Would you look at that speck of dust. Earth from 3.7 billion miles away. Whenever I feel the weight of personal life and life in general weighing me down I have taken to looking at the above image taken by mankind’s first deep space probe, Voyager-1, just before leaving our solar system on an even deeper and darker and now aimless exploratory mission into the darkest and coldest expanse of space … and Earth seems rather less unique and more ridiculous and full of itself. And even in deciding to take this hauntingly spectacular photograph the team of human scientists (male and female) involved in the Voyager-1 and Voyager-2 missions were in heated disagreement, mostly as to the actual value in repositioning the spacecraft and its camera to look behind at the distance it had come all those years as it pumped back volumes of data, photographs and knowledge to its creators on Earth. Some on the team did not think it was worth the time and effort. How not?
You could weep in awe, were your breath not swept away by the vast vacuum of space waiting behind the gallant mechanical space voyager snapping one last picture for mankind’s pleasure and pride at such an accomplishment they had been a part of.
How could taking such a photograph of our solar system from a vantage point of no return that we had never seen before, and some may never see again in our lifetimes, not hold priceless worth to these minds that had enough vision to see this machine travel this distance and do so much in a relatively short amount of time, relative to the universe’s timeline? Well, in one scientist’s lifetime, at least. Carl Sagan passed away before he could see the spacecraft Cassini in 2006 snap a photo of Saturn, with Earth faintly photobombing in the background by peeping through the planet’s rings…
Carl Sagan was one of the Voyager-1 team voices that pushed for the photograph to be taken, and he was not disappointed in what Voyager had sent back for the scientists to discover for themselves.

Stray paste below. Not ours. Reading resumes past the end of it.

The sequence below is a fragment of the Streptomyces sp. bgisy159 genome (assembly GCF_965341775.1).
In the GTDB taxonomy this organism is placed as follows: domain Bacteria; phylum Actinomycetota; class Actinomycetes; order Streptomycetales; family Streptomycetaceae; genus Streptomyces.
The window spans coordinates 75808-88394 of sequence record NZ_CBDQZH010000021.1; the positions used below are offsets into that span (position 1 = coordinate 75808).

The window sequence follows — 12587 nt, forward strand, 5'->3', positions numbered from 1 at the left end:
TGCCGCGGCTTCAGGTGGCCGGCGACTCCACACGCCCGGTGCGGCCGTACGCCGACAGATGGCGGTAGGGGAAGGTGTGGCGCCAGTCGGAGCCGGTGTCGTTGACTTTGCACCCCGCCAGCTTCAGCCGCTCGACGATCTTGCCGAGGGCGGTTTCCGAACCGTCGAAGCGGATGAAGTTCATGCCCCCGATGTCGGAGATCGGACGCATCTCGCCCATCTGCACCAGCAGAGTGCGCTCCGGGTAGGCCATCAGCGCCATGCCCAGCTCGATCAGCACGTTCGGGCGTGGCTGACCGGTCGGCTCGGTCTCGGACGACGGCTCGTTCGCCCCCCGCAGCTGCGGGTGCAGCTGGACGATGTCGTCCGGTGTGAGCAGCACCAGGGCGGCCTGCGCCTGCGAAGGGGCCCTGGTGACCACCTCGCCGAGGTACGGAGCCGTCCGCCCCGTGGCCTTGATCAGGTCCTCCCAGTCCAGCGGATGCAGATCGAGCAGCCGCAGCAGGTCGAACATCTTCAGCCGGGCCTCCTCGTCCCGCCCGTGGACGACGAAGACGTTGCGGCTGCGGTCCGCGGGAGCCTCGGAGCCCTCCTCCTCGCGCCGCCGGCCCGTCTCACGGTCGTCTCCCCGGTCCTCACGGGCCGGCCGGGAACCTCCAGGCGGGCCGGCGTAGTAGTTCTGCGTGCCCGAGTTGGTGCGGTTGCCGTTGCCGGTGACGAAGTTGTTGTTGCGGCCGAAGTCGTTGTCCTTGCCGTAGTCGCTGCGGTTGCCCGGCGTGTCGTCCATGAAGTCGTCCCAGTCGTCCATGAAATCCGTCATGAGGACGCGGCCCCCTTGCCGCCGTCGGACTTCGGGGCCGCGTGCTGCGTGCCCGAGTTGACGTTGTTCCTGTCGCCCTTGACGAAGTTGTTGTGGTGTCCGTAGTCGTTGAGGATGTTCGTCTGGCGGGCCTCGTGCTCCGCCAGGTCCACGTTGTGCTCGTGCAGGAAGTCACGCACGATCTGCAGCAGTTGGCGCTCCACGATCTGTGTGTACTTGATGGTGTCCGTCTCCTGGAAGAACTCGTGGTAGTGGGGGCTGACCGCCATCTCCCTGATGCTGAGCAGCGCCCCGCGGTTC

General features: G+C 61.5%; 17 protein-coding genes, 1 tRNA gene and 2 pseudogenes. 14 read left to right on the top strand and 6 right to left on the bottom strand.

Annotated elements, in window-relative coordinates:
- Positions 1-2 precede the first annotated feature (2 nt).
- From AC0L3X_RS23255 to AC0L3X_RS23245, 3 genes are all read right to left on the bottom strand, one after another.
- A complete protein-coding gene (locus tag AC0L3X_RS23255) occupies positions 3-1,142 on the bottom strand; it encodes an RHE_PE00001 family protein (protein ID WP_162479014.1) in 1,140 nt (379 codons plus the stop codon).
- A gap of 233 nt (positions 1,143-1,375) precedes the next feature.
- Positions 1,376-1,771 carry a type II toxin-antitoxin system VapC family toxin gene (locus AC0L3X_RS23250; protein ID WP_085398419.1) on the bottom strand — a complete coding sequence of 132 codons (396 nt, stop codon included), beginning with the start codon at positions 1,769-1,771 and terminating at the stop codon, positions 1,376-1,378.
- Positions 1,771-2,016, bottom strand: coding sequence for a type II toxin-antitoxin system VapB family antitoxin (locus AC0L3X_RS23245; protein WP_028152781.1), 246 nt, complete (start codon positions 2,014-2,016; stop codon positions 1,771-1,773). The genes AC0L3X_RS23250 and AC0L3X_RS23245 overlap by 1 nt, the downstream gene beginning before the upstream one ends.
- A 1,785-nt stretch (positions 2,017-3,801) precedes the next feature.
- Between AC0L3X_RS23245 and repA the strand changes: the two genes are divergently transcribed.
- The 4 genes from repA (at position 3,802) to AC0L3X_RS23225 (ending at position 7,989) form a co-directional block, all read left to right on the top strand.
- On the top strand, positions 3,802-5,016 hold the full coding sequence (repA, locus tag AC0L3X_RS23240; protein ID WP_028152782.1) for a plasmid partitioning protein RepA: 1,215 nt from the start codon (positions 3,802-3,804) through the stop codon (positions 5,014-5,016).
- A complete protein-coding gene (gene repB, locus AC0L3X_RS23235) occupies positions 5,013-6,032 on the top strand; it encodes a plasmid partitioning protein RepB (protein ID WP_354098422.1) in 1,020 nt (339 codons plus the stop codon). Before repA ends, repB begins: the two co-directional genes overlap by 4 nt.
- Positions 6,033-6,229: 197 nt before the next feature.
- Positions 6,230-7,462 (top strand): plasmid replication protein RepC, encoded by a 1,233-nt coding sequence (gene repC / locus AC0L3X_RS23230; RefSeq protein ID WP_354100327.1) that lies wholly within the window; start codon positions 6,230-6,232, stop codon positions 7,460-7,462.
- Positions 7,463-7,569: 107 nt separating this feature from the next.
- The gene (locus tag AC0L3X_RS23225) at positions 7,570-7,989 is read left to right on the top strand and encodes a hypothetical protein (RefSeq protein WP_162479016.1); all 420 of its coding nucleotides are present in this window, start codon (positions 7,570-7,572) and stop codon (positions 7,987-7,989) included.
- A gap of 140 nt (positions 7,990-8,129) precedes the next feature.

Sagan argues that it wasn’t for scientific interest, but instead, it was taken for us.
Look again at that dot. That’s here. That’s home. That’s us. On it everyone you love, everyone you know, everyone you ever heard of, every human being who ever was, lived out their lives. The aggregate of our joy and suffering, thousands of confident religions, ideologies, and economic doctrines, every hunter and forager, every hero and coward, every creator and destroyer of civilization, every king and peasant, every young couple in love, every mother and father, hopeful child, inventor and explorer, every teacher of morals, every corrupt politician, every “superstar,” every “supreme leader,” every saint and sinner in the history of our species lived there–on a mote of dust suspended in a sunbeam.
In fact, there’s more to the Pale Blue Dot than just the single image. It was one of sixty photos Voyager-1 was instructed to take which altogether make up a photo collage known as the “Family Photo” or sometimes referred to as Portrait of the Planets.
In the final image all the planets apart from Mercury and Mars can be seen in their respective positions. Because Voyager-1 was 32 degrees above the ecliptic plane of the solar system it was able to capture our family portrait…
Our planet, out of all 9+ planets sharing this star we call ‘The Sun’, is the only planet with animals, plants, and superior beings, and it is all we have.
— SPACE.com (@SPACEdotcom) August 21, 2018
— SPACE.com (@SPACEdotcom) August 20, 2018
— Ricky Arnold (@astro_ricky) August 22, 2018